"They work and are quick to build: let the wind blow". Daily Telegraph, Thursday, July 16th – Dave Andrews is and independent energy consultant and head of the Claverton Group energy think tank

This article originally appeared in the Daily Telegraph, Thursday, July 16th, page 5

(they have billed David Andrews as Head of The Claverton Group Energy Think Tank – this is not accurate…there is no “Head “as such)

ANALYSISBy Dave Andrews

Wind farms as is well know only work when the wind blows. This means that a turbine will on average, produce electricity on only one day out of three. However, this is not of itself an overwhelming disadvantage – as is often claimed.

Wind farms can still compete with other forms of electricity generation because although turbines are expensive to build, they have very low running costs.

The other argument against turbines is that they require back up when the wind is not blowing. This, too, is true. However, again it is not really a problem, since the power stations needed to provide backup have already been built, and are cheap to keep on standby. Wind farms just make sure we use less of the fossil fuel than we would otherwise, therefore cutting emissions.

So what of the “Nimby” problem? I think we can safely say that no one wants a wind farm in their back yard.  Offshore wind solves this problem but onshore wind is cheaper and is a key part of government strategy.  It is worth remembering that relatively little land is needed. After all, it needs an area of 70 square miles ( Note: the original article as submitted stated “an area of size of a square of side 70 miles by 70 miles” which is 4900 square miles not 70, but was badly sub edited by someone whose maths is poor) to be able to generate all of Britain’s power requirements.

For the calculation see: http://tx1.fcomet.com/~claverto/cms/what-areas-of-wind-turbines-would-be-needed-in-reasonable-sites-in-the-uk-to-in-one-year-generate-all-uks-power-demand.html

“Wind farms just make sure we use less of the fossil fuel than we would otherwise, therefore cutting emissions”

Unfortunately, the best place for a wind turbine is likely to be an area of outstanding natural beauty, but there are plenty of places of marginal value land, where the wind is good enough.

Wind turbines mounted on houses are also an option, although the idea of putting one up in a fashionable are of London such as Notting Hill – as David Cameron tried to do – is unlikely to work. Wind turbines will work only if they are in are high or remote rural areas.

New research funded by the Energy Saving Trust (EST) suggested that only 450,000 households could benefit from small-scale wind turbines.

People may not want them in their back gardens, but it is one of the few technologies that we know works, has no hidden dangers and, crucially, can be built very quickly if we put our mind to it.

Anyway, the Government’s dithering over the years has left us with precious few other options.

  • Dave Andrews is and independent energy consultant and head of the Claverton Group, an energy think tank.

7 Comments

  1. Reply

    I am somewhat surprised about your statement that “we can safely say that no one wants a wind farm in their back yard”.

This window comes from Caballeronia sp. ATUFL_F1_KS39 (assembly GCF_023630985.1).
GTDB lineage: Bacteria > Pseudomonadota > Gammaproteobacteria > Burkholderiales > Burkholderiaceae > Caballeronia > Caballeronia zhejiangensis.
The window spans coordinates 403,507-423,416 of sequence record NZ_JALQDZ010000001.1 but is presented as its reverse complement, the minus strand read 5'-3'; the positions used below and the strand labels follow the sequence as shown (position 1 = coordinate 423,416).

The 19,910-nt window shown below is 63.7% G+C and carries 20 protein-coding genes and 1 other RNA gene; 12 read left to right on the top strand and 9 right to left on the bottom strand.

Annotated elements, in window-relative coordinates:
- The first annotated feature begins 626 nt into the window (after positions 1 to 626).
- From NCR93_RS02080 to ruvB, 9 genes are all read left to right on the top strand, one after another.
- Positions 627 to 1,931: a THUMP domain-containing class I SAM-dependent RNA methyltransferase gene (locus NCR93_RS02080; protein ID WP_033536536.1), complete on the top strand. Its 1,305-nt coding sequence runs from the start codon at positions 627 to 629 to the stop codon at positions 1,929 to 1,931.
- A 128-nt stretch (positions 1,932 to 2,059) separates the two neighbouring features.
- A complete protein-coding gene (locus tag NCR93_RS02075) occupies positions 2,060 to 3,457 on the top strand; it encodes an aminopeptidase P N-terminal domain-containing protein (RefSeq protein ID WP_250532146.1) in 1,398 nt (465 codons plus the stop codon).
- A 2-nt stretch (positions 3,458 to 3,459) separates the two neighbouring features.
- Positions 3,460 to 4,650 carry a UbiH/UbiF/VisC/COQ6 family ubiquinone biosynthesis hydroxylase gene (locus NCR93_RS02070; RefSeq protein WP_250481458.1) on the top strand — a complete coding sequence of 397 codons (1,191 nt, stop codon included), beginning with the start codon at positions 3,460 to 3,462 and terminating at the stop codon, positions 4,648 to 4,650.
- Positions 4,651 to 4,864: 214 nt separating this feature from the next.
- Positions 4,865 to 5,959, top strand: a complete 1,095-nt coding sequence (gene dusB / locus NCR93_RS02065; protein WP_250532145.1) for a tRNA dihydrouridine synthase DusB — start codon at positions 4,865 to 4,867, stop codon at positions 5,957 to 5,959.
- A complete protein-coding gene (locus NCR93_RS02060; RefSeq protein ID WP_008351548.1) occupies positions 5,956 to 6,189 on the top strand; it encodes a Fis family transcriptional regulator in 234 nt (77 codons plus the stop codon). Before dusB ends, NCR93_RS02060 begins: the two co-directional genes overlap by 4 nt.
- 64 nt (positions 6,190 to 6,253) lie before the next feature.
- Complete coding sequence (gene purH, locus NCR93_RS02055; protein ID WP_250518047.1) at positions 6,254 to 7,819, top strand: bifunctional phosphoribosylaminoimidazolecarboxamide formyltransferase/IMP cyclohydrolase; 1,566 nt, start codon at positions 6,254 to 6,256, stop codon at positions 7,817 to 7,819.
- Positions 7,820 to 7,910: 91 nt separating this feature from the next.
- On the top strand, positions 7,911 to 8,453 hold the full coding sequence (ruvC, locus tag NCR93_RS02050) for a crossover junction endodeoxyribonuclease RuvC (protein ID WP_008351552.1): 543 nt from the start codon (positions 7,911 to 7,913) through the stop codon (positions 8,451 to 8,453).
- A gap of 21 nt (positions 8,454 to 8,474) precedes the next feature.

I suppose a lot hinges on the definition of back yard, and I dare say taken in a literal sense most people’s back yards are obviously not big enough to accommodate a wind farm, but I can assure you that there is plenty of support for wind farms just beyond people’s literal back yards, as evidenced by the Leicestershire and Northamptonshire Pro Wind Alliance and similar wind support groups. For details see http://prowa.org.uk/

  2. Reply

    70 square miles is a ridiculously small area in which to generate all of Britain’s power requirements. The inaccuracy of this, which is off by a factor of 70, has attracted a nomination for a ‘Hot Air Oscar’ for ‘most inaccurate numbers in a right-wing newspaper’. For more information see: David MacKay’s blog Sustainable Energy – Without the Hot Air at: http://withouthotair.blogspot.com/2009/07/most-inaccurate-numbers-in-right-wing.html

  3. Reply

    Dear Slap, – if you read the version posted on the Claverton web site (the one you have just commented on) you will see that the stupid Telegraph incorrectely printed what I had writtne . I clearly said ” 70 miles by 70 miles.

    Ta

    Dave A

  4. Reply

    Dear Slap, – yes, and if you read David MacKay’s blog (the one you just linked to), you’ll see that David MacKay also says that the Telegraph sub-editor screwed the article up. Look before you leap. Read before your blog. Don’t trust anything in the newspapers. Have a nice day!

  5. Reply

    This kind or error is common :

    ” (…) une surface de 300 kilomètres carrés au Sahara, équipée de miroirs paraboliques, suffirait théoriquement à couvrir les besoins en énergie de la planète entière (…)”
    http://www.lemonde.fr/planete/article/2009/07/13/quand-l-europe-se-chauffera-au-soleil-du-sahara_1218125_3244.html

    300 x 300 km is quite diferent to 300 km2 🙂

  6. Reply

    Whoever made this comment is clearly a fool and in any case cant write proper english. The article in question, submitted by me said you could run Britain with a square of closely spaced wind turbines of side 70 x 70 miles. this = in my head – 4900 square miles, not the stupid and imathical ( a word I just made up) 70 square miles which the Telegraph idiots came up with.

Leave a Reply

Your email address will not be published. Required fields are marked *

You may use these <abbr title="HyperText Markup Language">HTML</abbr> tags and attributes: <a href="" title=""> <abbr title=""> <acronym title=""> <b> <blockquote cite=""> <cite> <code> <del datetime=""> <em> <i> <q cite=""> <s> <strike> <strong>